In this section we’ll pick up on three lifestyle topics covered in Higher Learning: Food, Housing, and Relationships.
For Food, we defer to Buzzfeed for the win. This is an excellent mix of easy steps you can take to save money and time, and reduce the risk of serious health issues that could impact you right away or further down the line.
When it comes to campus housing, you may have a number of options to consider, depending on your college. There could be different dormitory types, different kinds of rooms and numbers of roommates, different sides of campus, off campus options, and more. As with anything, you want to get as much information as possible and weigh all of options. Here are some of the questions you’ll want to ask yourself:
Do I want to live with my friends? Will we still be friends if we live together?
Do I really want to live that far off campus?
Vision. Spend time thinking big: How can your organization be the best?
Do I know all of the hidden costs of living off campus? Yes, it may seem like a better deal at first, until factoring in utilities (water, electricity, heat, cable/internet), security deposit, first and last month’s rent up front, furniture, etc. And what will become of the furniture that I buy for this off campus apartment when I graduate and take a job across the country?
Is living with my significant other the best idea? Will we have to keep it a secret from our parents (and how will we actually do that)? What will we do if we break up? (Having to find a new place to live during midterms is NOT ideal).
Do I really want tolive by myself?
Do I want to save money by becoming an RA (Resident Advisor) potentially getting free or reduced rent, and maybe also a meal plan too?
Can I sublet my off-campus apartment while I’m away this summer and earn some of my rent money back?
Where can I affordably and safely store my stuff over summer break? (Beware of your friend’s basements.)
Do I want to stay in the same dorm or living-learning program, and maybe move up to a leadership position (program coordinator, floor leader, etc.), or do I want a different experience?
Keep track of important dates such as room retention and housing selection periods, off-campus housing fairs, RA application deadlines, and more. Use campus resources that are available to help you locate off campus housing, settle disputes (among on campus roommates, with off campus landlords, and anything else that may arise), and speak with other students about their living situations so you can get a better understanding of what it would be like if you did something similar. If you’re living on campus in a specific residential program, be active and enjoy the experience. Consider taking on a planning or leadership role, which is not only a resume enhancer but also adds rich value to your time on campus. If you are making the off campus move, there should be a number of opportunities - especially at the end of the school year - to buy cheap used furniture and household items, or sell them when you’ve graduated and are moving on. Whenever you’re in between places - the gap after move-out but before your internship starts, staying the summer on campus, heading back early for the fall term - use your social network for sofas to crash on or rooms to sublet, or look into different campus jobs and volunteer positions that may bundle late move-out, early move-in, or summer housing.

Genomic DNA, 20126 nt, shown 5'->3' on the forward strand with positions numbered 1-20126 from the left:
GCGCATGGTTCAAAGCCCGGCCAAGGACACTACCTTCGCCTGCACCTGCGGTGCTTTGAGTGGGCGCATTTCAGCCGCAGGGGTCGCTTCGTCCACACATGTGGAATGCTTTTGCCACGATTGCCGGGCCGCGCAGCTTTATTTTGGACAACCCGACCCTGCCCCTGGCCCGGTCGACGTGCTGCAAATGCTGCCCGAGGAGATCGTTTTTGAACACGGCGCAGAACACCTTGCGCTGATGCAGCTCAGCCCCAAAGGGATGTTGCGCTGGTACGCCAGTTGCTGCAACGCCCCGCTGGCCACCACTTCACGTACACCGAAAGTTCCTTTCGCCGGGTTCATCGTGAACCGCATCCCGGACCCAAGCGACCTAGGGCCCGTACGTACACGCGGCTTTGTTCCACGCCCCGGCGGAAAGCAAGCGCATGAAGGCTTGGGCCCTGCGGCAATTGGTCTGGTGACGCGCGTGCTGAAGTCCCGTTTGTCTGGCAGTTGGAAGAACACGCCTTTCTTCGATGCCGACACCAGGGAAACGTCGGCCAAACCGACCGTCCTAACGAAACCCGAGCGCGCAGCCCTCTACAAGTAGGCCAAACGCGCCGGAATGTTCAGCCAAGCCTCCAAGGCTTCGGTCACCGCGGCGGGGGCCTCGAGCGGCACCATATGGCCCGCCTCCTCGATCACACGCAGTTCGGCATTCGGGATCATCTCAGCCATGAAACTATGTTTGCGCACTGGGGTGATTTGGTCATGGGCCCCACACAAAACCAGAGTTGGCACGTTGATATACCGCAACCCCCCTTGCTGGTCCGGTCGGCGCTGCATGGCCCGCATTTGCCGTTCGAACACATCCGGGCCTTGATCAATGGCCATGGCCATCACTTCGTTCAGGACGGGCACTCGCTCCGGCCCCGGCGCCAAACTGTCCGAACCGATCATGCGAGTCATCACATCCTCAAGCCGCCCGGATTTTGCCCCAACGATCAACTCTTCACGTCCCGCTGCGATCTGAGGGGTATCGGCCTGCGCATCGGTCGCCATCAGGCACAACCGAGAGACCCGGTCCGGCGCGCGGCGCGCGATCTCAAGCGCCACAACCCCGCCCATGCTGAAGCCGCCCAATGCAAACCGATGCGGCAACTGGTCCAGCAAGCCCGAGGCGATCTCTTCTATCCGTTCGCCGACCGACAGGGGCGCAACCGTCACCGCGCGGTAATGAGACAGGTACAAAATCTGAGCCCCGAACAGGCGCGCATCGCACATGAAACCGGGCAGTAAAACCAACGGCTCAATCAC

And now, relationships. I covered this a bit in Higher Learning, and there is so much more that could be said. There are numerous schools of thought. You will often hear that college is a time for exploring your options, and that commitment is not the way to go. That makes sense. Unless you really like someone, and you suspect they may like you too. Do you pretend to not like each other? Do you wait it out? Do you then kick yourself when they go public with someone else on Facebook?
What is dating in college? Is that even a thing? When do you learn the principles of establishing a long-term, healthy relationship? When do you discuss how to make long-distance commitments work, as you and your significant other approach graduation with different destinations on deck? What if you actually want to chill after Netflix? What if hook up culture is not your thing? What if it is? There are so many questions. Enough, perhaps, for another book…